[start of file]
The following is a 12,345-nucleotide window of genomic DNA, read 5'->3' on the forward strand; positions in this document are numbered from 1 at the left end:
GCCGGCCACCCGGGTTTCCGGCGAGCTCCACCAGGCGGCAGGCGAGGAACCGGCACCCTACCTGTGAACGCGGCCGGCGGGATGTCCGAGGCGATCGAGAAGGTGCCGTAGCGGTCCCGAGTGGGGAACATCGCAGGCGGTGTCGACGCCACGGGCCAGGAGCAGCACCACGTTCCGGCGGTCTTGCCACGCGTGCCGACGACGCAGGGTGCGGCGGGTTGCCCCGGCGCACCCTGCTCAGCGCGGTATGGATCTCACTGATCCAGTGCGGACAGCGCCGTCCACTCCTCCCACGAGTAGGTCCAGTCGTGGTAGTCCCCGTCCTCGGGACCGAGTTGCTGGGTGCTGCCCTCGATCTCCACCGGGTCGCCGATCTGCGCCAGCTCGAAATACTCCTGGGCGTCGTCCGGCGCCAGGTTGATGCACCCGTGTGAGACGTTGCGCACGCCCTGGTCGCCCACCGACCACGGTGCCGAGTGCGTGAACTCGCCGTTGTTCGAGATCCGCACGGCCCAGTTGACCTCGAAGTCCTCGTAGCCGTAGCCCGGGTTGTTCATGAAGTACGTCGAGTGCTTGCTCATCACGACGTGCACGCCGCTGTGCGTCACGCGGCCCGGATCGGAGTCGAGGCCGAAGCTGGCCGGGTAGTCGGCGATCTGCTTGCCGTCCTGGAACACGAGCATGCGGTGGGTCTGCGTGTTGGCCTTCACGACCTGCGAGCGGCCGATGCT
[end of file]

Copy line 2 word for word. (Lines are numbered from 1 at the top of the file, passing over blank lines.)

GCCGGCCACCCGGGTTTCCGGCGAGCTCCACCAGGCGGCAGGCGAGGAACCGGCACCCTACCTGTGAACGCGGCCGGCGGGATGTCCGAGGCGATCGAGAAGGTGCCGTAGCGGTCCCGAGTGGGGAACATCGCAGGCGGTGTCGACGCCACGGGCCAGGAGCAGCACCACGTTCCGGCGGTCTTGCCACGCGTGCCGACGACGCAGGGTGCGGCGGGTTGCCCCGGCGCACCCTGCTCAGCGCGGTATGGATCTCACTGATCCAGTGCGGACAGCGCCGTCCACTCCTCCCACGAGTAGGTCCAGTCGTGGTAGTCCCCGTCCTCGGGACCGAGTTGCTGGGTGCTGCCCTCGATCTCCACCGGGTCGCCGATCTGCGCCAGCTCGAAATACTCCTGGGCGTCGTCCGGCGCCAGGTTGATGCACCCGTGTGAGACGTTGCGCACGCCCTGGTCGCCCACCGACCACGGTGCCGAGTGCGTGAACTCGCCGTTGTTCGAGATCCGCACGGCCCAGTTGACCTCGAAGTCCTCGTAGCCGTAGCCCGGGTTGTTCATGAAGTACGTCGAGTGCTTGCTCATCACGACGTGCACGCCGCTGTGCGTCACGCGGCCCGGATCGGAGTCGAGGCCGAAGCTGGCCGGGTAGTCGGCGATCTGCTTGCCGTCCTGGAACACGAGCATGCGGTGGGTCTGCGTGTTGGCCTTCACGACCTGCGAGCGGCCGATGCT